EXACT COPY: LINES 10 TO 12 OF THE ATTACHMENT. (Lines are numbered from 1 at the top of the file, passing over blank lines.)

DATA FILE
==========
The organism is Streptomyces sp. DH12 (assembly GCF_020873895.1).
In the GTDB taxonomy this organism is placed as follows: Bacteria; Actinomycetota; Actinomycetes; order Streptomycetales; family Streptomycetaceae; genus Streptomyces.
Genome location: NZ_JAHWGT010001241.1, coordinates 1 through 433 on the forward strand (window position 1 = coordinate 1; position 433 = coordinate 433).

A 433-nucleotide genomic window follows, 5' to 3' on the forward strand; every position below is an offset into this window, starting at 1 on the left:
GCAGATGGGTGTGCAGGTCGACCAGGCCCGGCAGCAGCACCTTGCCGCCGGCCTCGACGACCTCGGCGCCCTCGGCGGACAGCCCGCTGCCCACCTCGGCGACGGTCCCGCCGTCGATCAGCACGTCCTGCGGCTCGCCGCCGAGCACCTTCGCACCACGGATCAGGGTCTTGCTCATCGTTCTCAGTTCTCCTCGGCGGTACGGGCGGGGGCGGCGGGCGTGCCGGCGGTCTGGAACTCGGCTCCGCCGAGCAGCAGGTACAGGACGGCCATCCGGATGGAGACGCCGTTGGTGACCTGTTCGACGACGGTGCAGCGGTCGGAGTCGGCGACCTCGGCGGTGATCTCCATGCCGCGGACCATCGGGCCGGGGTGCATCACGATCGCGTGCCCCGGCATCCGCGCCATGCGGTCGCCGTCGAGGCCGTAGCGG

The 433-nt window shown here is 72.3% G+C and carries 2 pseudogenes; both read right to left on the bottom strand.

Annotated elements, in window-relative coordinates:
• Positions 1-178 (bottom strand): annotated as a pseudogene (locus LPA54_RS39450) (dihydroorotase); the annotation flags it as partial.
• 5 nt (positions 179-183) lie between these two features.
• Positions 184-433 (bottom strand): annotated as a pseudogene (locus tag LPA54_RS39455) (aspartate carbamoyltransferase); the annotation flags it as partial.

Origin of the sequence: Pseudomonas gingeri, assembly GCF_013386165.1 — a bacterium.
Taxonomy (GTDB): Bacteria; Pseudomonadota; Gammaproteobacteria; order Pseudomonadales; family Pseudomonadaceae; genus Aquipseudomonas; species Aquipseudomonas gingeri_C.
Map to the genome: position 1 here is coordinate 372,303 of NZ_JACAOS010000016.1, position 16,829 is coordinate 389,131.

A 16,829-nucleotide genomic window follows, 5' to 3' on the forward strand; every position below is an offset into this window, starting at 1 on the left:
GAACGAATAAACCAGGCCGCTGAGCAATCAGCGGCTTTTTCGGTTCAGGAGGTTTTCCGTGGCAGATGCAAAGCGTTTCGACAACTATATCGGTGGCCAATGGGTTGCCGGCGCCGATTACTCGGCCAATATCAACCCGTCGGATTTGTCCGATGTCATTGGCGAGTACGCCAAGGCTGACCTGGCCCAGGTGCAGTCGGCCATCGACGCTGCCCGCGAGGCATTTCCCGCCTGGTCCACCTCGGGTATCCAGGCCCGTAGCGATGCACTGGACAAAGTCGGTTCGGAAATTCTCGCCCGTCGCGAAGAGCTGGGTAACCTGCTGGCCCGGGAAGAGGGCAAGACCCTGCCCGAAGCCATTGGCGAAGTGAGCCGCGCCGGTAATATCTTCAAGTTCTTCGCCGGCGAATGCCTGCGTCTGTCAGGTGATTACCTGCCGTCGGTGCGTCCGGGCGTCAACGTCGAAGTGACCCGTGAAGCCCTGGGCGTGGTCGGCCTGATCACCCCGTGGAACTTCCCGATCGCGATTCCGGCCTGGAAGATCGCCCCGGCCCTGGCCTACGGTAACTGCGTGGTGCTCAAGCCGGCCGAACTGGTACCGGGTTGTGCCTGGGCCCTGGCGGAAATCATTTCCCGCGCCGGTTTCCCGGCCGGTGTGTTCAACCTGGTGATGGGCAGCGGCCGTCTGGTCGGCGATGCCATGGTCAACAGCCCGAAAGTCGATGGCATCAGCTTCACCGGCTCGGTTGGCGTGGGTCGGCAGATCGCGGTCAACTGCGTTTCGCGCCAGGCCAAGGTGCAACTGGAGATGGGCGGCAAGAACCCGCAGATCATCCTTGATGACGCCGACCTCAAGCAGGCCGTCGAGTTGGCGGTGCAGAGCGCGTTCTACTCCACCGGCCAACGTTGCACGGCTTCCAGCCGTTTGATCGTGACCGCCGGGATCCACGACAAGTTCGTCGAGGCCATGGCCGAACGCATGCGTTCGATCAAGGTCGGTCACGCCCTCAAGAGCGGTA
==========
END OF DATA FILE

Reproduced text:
• Positions 184-433 (bottom strand): annotated as a pseudogene (locus tag LPA54_RS39455) (aspartate carbamoyltransferase); the annotation flags it as partial.

Origin of the sequence: Pseudomonas gingeri, assembly GCF_013386165.1 — a bacterium.
Taxonomy (GTDB): Bacteria; Pseudomonadota; Gammaproteobacteria; order Pseudomonadales; family Pseudomonadaceae; genus Aquipseudomonas; species Aquipseudomonas gingeri_C.